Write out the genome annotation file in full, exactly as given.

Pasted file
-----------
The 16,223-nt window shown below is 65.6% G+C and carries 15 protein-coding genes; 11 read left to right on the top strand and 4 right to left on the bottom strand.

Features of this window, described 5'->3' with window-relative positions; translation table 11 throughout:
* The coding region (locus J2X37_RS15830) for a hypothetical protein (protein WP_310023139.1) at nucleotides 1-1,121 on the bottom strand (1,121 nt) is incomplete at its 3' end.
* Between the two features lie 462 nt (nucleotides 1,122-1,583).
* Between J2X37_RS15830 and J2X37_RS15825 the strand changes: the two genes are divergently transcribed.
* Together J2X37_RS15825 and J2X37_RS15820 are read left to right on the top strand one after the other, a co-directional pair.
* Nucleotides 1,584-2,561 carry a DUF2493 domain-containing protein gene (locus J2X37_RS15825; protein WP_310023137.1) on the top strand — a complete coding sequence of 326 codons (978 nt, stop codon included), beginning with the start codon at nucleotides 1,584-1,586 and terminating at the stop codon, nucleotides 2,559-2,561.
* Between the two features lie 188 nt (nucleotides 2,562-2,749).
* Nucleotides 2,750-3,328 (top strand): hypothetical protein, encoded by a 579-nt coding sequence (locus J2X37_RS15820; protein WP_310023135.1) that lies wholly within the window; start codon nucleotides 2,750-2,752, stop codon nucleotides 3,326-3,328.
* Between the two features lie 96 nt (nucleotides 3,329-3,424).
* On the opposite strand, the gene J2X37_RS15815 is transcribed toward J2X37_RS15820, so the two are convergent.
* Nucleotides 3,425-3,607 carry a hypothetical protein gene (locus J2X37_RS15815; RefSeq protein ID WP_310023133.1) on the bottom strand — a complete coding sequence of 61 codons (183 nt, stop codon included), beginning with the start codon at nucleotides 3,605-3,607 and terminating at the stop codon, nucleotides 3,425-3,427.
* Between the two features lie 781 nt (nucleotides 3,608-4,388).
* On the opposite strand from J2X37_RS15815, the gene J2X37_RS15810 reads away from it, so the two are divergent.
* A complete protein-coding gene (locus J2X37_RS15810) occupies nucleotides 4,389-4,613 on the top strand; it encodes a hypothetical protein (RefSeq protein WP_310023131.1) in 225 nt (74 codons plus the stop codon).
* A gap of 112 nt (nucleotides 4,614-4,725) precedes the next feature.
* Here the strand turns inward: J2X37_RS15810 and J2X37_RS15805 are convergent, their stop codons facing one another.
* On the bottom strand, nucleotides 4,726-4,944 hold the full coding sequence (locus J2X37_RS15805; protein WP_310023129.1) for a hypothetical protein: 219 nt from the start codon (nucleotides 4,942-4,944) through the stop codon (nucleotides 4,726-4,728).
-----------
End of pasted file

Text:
The 16,223-nt window shown below is 65.6% G+C and carries 15 protein-coding genes; 11 read left to right on the top strand and 4 right to left on the bottom strand.

Features of this window, described 5'->3' with window-relative positions; translation table 11 throughout:
* The coding region (locus J2X37_RS15830) for a hypothetical protein (protein WP_310023139.1) at nucleotides 1-1,121 on the bottom strand (1,121 nt) is incomplete at its 3' end.
* Between the two features lie 462 nt (nucleotides 1,122-1,583).
* Between J2X37_RS15830 and J2X37_RS15825 the strand changes: the two genes are divergently transcribed.
* Together J2X37_RS15825 and J2X37_RS15820 are read left to right on the top strand one after the other, a co-directional pair.
* Nucleotides 1,584-2,561 carry a DUF2493 domain-containing protein gene (locus J2X37_RS15825; protein WP_310023137.1) on the top strand — a complete coding sequence of 326 codons (978 nt, stop codon included), beginning with the start codon at nucleotides 1,584-1,586 and terminating at the stop codon, nucleotides 2,559-2,561.
* Between the two features lie 188 nt (nucleotides 2,562-2,749).
* Nucleotides 2,750-3,328 (top strand): hypothetical protein, encoded by a 579-nt coding sequence (locus J2X37_RS15820; protein WP_310023135.1) that lies wholly within the window; start codon nucleotides 2,750-2,752, stop codon nucleotides 3,326-3,328.
* Between the two features lie 96 nt (nucleotides 3,329-3,424).
* On the opposite strand, the gene J2X37_RS15815 is transcribed toward J2X37_RS15820, so the two are convergent.
* Nucleotides 3,425-3,607 carry a hypothetical protein gene (locus J2X37_RS15815; RefSeq protein ID WP_310023133.1) on the bottom strand — a complete coding sequence of 61 codons (183 nt, stop codon included), beginning with the start codon at nucleotides 3,605-3,607 and terminating at the stop codon, nucleotides 3,425-3,427.
* Between the two features lie 781 nt (nucleotides 3,608-4,388).
* On the opposite strand from J2X37_RS15815, the gene J2X37_RS15810 reads away from it, so the two are divergent.
* A complete protein-coding gene (locus J2X37_RS15810) occupies nucleotides 4,389-4,613 on the top strand; it encodes a hypothetical protein (RefSeq protein WP_310023131.1) in 225 nt (74 codons plus the stop codon).
* A gap of 112 nt (nucleotides 4,614-4,725) precedes the next feature.
* Here the strand turns inward: J2X37_RS15810 and J2X37_RS15805 are convergent, their stop codons facing one another.
* On the bottom strand, nucleotides 4,726-4,944 hold the full coding sequence (locus J2X37_RS15805; protein WP_310023129.1) for a hypothetical protein: 219 nt from the start codon (nucleotides 4,942-4,944) through the stop codon (nucleotides 4,726-4,728).